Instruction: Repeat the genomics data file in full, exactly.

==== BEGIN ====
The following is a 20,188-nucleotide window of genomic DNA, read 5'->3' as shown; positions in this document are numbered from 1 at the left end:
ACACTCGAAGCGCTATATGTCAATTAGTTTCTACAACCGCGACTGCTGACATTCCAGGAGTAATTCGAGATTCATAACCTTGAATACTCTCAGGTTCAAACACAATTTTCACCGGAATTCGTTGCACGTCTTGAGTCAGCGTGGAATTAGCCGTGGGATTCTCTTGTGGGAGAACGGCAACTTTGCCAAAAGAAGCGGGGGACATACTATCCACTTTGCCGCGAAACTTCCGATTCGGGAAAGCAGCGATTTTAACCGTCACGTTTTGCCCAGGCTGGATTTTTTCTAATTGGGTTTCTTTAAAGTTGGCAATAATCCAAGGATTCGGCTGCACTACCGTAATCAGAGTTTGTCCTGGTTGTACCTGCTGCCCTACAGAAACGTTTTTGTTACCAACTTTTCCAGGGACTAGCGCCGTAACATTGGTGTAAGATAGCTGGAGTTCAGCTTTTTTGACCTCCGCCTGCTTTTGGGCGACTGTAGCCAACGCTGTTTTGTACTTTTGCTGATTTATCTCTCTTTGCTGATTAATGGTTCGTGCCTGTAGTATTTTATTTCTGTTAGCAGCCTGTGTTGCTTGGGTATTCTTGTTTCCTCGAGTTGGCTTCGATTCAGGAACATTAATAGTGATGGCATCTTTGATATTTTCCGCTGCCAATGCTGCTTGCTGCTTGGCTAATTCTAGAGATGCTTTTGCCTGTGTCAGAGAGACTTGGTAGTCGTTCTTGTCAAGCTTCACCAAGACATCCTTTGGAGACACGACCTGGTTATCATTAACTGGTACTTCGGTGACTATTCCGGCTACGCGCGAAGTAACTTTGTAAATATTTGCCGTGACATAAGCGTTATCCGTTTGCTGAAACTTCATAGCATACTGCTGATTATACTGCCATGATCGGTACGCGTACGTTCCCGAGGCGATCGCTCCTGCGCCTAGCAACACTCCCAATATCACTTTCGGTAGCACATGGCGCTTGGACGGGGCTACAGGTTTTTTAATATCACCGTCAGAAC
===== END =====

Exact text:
The following is a 20,188-nucleotide window of genomic DNA, read 5'->3' as shown; positions in this document are numbered from 1 at the left end:
ACACTCGAAGCGCTATATGTCAATTAGTTTCTACAACCGCGACTGCTGACATTCCAGGAGTAATTCGAGATTCATAACCTTGAATACTCTCAGGTTCAAACACAATTTTCACCGGAATTCGTTGCACGTCTTGAGTCAGCGTGGAATTAGCCGTGGGATTCTCTTGTGGGAGAACGGCAACTTTGCCAAAAGAAGCGGGGGACATACTATCCACTTTGCCGCGAAACTTCCGATTCGGGAAAGCAGCGATTTTAACCGTCACGTTTTGCCCAGGCTGGATTTTTTCTAATTGGGTTTCTTTAAAGTTGGCAATAATCCAAGGATTCGGCTGCACTACCGTAATCAGAGTTTGTCCTGGTTGTACCTGCTGCCCTACAGAAACGTTTTTGTTACCAACTTTTCCAGGGACTAGCGCCGTAACATTGGTGTAAGATAGCTGGAGTTCAGCTTTTTTGACCTCCGCCTGCTTTTGGGCGACTGTAGCCAACGCTGTTTTGTACTTTTGCTGATTTATCTCTCTTTGCTGATTAATGGTTCGTGCCTGTAGTATTTTATTTCTGTTAGCAGCCTGTGTTGCTTGGGTATTCTTGTTTCCTCGAGTTGGCTTCGATTCAGGAACATTAATAGTGATGGCATCTTTGATATTTTCCGCTGCCAATGCTGCTTGCTGCTTGGCTAATTCTAGAGATGCTTTTGCCTGTGTCAGAGAGACTTGGTAGTCGTTCTTGTCAAGCTTCACCAAGACATCCTTTGGAGACACGACCTGGTTATCATTAACTGGTACTTCGGTGACTATTCCGGCTACGCGCGAAGTAACTTTGTAAATATTTGCCGTGACATAAGCGTTATCCGTTTGCTGAAACTTCATAGCATACTGCTGATTATACTGCCATGATCGGTACGCGTACGTTCCCGAGGCGATCGCTCCTGCGCCTAGCAACACTCCCAATATCACTTTCGGTAGCACATGGCGCTTGGACGGGGCTACAGGTTTTTTAATATCACCGTCAGAAC